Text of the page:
The rationale for a metapopulation framework
Given some of the limitations of pair models in fully describing gonococcal transmission, we proposed a metapopulation framework for modelling STIs.17 The concept of a ‘metapopulation’ is borrowed from the field of ecology, and implies a ‘population of local populations’;29 that is, a population composed of several subpopulations that are linked in some way to each other. These might describe geographically distinct areas, or alternatively social groupings within which sexual encounters occur which may or may not overlap geographically. In our metapopulation model, the population is divided into subpopulations where sexual partnerships are more likely to form between members of the same subpopulation than between members from different subpopulations. The key distinction between the subpopulations lies in their composition. For instance, in figure 3A, subpopulation 2 has more high activity individuals than subpopulation 1.
Since the prevalence of gonorrhoea in the general population is low, in a metapopulation model, the chance of contact with an infectious case of gonorrhoea depends largely on the subpopulation membership, and contacts outside the subpopulation are essentially wasted. The existence of subpopulations with high concentrations of high activity individuals thus generates conditions conducive to ‘local’ persistence. Within a subpopulation, in the absence of reintroduction, the transmission dynamics are essentially similar to those predicted by the original activity class models. Thus to sustain transmission, a subpopulation will need a high proportion of high activity individuals, which results in a high prevalence of infection within the subpopulation. However, since these subpopulations form only a small proportion of the total population, the overall prevalence remains low. Moreover, high activity individuals in subpopulations without self-sustaining transmission are ‘protected’ by being isolated from infectious individuals, whereas the original activity class model treats all high activity individuals equally.
These differences give rise to more realistic dynamics than the original activity class model. When both models are parameterised to give the same incidence of infection and then seeded with the infection, it took more than 10 times as long to reach the equilibrium incidence in the activity class model as compared to the metapopulation model.17 Moreover, small parameter changes such as the time to treatment for symptomatic cases translate into a precipitous decrease in the equilibrium incidence in the activity class model but a more modest near-linear decrease in the metapopulation model (figure 3B). The metapopulation framework also provides a plausible explanation for several key features of gonococcal and STI epidemiology. For instance, incidence in certain subpopulations can be many times the population average in a manner which mirrors the extreme incidence rates observed in key at-risk populations.1 3 30 Figure 3C also shows how the metapopulation framework provides a logical explanation for the skewed geographic distribution of cases for gonorrhoea as well as other STIs,4 8 11 with STIs having lower overall transmission potential being more skewed in their distribution and vice versa.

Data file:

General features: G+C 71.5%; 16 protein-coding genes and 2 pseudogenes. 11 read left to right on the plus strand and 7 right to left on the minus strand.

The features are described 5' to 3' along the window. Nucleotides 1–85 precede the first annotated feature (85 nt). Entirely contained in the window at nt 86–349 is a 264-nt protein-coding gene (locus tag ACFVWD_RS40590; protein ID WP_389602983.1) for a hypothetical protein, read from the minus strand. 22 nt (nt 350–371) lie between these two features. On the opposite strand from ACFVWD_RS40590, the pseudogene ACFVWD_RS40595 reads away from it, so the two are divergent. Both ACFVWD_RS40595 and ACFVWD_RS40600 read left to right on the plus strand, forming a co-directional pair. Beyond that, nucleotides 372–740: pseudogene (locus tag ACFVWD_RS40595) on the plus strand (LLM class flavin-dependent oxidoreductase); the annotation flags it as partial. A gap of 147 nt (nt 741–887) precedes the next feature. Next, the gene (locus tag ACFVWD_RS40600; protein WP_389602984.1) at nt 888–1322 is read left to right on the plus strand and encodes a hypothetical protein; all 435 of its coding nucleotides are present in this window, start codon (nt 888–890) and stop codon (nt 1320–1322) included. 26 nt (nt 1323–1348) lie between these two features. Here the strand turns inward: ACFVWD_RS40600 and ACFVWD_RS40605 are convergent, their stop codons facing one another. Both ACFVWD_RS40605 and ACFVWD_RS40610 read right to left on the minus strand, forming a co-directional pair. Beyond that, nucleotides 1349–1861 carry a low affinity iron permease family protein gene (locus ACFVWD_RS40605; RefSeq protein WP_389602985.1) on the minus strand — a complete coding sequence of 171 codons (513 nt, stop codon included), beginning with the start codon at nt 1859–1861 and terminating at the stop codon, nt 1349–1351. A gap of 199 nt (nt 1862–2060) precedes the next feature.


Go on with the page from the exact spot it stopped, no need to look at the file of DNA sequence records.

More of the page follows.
If indeed the metapopulation conceptualisation is correct, then it might be possible to observe correlations, at the level of subpopulations, of risk factors for gonorrhoea and other STIs. Such risk factors, as identified through the activity class and pair models would be higher partner change rates and short gaps and concurrent partnerships, respectively. We reanalysed the NATSAL data to identify the proportion of individuals who reported either concurrency or a gap length of 2 months or less16 in their most recent partnership. Figure 4A shows that well recognised risk factors for gonorrhoea such as residence in Inner London, younger age and black ethnicity1 were indeed associated with higher levels of concurrency as well as short gaps and mean number of new partners in the past year. However, they also had higher levels of condom use. Figure 4B stratifies the data by age and ethnicity. We see that close to 30% of individuals aged 15 to 24 of black ethnicity had concurrent partnerships or short gaps associated with their most recent relationship, as well as higher partner change rates. The higher partner change rates in these population subgroups therefore suggest why age-stratified and ethnicity-stratified models have worked better for gonorrhoea than models stratified by activity class alone.31 32